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Individual study: Management of a re-established lion Panthera leo population to reduce livestock losses, Umfolozi and Hluhluwe Game Reserves, Zululand, South Africa

Published source details

Anderson J.L. (1981) The re-establishment and management of a lion Panthera leo population in Zululand, South Africa. Biological Conservation, 19, 107-117

Summary

Following re-establishment of lions Panthera leo in the Hluhluwe-Umfolozi Game Reserve (28º02’S, 32º03’E) in 1965, the population subsequently grew. In 1968 three sub-adult males moved onto adjacent cattle ranches, began predating livestock and thus shot. In 1970, to try and limit lion movement, a 1.5 m high perimeter fence was reinforced with wire mesh; this proved ineffective. In 1972, work began to increase the fence height to 2 m (including an interconnecting corridor between the two reserves, about 96,000 ha in total). In 1973, a policy of killing lions near the fence was implemented. However, these measures again proved ineffective in reducing livestock predation, in 1973 the number of livestock killed reached a peak (83). It was decided that research was needed to identify alternative means of reducing stock losses, whilst maintaining as high a lion population as possible.

Within the reserve 1-2 lions per pride (20 animals in total) were anesthetized (using a dart gun) and fitted with individually recognisable collars or ear-tags. Resightings helped determine which animals belonged to which of eight prides and to define pride territories. Also, by the end of 1974, the minimum population size (114) was found to be almost twice that of previous estimates.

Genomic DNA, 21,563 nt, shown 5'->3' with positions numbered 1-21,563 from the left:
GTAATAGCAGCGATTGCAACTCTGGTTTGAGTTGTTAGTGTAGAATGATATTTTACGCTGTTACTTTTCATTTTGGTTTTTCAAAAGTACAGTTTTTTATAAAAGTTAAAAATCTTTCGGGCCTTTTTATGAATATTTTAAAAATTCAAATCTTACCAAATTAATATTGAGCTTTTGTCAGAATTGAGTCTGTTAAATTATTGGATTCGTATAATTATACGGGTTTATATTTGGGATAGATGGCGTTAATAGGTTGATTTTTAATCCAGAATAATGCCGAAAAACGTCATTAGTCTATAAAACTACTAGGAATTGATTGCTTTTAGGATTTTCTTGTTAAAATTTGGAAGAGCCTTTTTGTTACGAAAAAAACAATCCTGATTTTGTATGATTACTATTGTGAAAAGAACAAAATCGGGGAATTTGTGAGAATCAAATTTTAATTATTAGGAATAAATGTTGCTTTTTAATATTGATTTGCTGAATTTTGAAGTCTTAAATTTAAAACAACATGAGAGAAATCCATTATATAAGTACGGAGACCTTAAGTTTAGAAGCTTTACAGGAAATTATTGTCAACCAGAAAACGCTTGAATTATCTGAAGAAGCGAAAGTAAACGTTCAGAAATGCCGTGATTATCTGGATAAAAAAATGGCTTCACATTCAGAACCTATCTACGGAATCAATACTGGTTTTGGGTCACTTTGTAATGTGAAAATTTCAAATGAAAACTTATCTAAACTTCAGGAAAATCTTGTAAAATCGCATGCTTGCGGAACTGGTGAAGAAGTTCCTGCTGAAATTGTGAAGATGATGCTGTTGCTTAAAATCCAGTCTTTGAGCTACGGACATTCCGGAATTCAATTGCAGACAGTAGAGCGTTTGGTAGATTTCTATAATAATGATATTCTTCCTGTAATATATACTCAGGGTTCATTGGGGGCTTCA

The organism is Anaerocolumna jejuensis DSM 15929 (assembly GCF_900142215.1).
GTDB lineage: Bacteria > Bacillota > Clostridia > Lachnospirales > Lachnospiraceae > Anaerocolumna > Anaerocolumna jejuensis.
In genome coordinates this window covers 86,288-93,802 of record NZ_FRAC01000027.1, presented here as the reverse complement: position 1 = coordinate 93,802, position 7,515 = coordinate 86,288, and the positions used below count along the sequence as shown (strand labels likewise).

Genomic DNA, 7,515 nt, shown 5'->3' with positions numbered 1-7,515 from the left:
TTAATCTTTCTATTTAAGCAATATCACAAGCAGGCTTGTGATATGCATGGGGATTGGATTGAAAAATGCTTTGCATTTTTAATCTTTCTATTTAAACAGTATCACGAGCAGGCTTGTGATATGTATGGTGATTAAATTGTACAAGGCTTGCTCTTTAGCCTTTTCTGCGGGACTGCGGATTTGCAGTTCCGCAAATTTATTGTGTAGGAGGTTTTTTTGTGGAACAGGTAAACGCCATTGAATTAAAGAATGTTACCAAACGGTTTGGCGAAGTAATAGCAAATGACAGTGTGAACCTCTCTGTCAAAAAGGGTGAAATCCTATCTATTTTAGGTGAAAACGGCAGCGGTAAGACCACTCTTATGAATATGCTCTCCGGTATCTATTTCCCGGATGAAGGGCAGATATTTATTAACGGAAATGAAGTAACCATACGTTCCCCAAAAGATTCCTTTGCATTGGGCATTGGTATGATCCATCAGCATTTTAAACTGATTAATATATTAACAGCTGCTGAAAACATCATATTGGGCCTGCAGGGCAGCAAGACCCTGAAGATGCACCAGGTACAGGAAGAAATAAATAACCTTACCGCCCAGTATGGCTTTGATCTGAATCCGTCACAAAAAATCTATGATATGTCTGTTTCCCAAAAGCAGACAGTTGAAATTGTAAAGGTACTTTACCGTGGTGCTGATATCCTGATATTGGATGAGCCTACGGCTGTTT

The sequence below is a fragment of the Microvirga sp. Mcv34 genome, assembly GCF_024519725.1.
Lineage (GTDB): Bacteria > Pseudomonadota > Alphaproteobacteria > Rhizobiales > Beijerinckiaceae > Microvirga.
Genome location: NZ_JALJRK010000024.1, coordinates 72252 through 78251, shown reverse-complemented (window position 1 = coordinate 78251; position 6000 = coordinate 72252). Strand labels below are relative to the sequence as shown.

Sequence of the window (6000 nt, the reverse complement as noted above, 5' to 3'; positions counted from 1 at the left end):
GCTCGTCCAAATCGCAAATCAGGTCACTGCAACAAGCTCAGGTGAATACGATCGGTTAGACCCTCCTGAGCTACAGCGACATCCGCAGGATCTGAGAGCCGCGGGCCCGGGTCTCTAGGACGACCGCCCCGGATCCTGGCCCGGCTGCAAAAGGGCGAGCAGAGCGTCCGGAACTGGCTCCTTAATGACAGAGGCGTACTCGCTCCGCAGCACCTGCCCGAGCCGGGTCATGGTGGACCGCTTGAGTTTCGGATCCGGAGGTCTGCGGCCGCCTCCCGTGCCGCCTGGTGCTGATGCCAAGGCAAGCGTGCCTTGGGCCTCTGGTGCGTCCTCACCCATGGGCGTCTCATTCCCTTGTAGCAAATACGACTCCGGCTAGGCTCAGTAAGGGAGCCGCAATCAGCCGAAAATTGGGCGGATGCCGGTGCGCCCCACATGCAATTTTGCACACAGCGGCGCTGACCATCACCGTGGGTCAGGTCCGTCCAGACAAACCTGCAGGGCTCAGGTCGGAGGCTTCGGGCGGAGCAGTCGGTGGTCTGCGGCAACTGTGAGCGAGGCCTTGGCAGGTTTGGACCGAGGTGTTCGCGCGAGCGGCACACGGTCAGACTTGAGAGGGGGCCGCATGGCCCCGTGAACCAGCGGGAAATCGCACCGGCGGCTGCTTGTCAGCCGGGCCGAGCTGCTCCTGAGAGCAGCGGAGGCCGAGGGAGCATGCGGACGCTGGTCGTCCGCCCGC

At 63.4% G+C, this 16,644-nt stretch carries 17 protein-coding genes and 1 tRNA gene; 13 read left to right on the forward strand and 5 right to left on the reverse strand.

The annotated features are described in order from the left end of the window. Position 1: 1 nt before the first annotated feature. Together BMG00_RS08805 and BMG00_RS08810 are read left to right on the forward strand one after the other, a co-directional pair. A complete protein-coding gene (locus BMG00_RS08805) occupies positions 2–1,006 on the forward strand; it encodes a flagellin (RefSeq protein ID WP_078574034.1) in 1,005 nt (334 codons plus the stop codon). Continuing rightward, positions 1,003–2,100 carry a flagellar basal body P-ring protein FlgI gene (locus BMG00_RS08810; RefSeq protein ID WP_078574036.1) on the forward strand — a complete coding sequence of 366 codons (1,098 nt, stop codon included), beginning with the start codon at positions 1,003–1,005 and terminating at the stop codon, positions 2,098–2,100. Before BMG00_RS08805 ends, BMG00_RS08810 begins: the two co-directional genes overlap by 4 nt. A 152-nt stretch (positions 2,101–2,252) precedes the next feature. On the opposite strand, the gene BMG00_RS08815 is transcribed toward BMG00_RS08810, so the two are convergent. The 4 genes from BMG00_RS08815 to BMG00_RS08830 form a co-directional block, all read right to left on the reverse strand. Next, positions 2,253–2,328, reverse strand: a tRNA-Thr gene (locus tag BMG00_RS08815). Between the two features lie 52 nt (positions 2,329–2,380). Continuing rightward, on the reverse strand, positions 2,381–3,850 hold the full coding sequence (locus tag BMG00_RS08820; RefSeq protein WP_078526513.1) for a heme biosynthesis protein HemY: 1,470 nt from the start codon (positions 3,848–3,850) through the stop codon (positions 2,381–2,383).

It was considered that a population comprising animals unlikely to leave the pride territory would result in much reduced levels of livestock predation. Accordingly in late 1974, culling of sub-adult males between 18-24 months old (i.e. those becoming nomadic when compelled to leave the pride) was initiated.

Movement beyond the reserve comprised mostly sub-adult males but also temporarily others where a pride territory boundary abutted the fence. Fence improvements probably reduced this but some stretches (e.g. river crossings) were unfenced thus lions could move through. In 1974, 12 sub-adult males (in addition to 25 over the previous 2 years) were culled and livestock losses were reduced by 70% (25 vs. 83 in 1973), declining further (4) during 1975. Livestock losses increased (25) during 1976 as heavy and late rains hampered culling (Table 1 summarise livestock killed and lions culled).  

 
In 1976, sub-adult females also began to disperse beyond the fence, thus culling was extended to remove 50% of such females. The author considers that (up to 1978) that the management aims were largely achieved.
 
 
Table 1. Livestock killed by lions and the number of males (all sub-adult) and females (sub-adult and adult) killed outside the reserves boundaries, 1971-1978.
 
Year
Livestock killed
Male lions killed
Female lions killed
1971
48
7
1
1972
24
12
2
1973
83
13
3
1974
25
12
1
1975
4
3
2
1976
25
4
8
1977
0
0
0
1978
14
2
2

 

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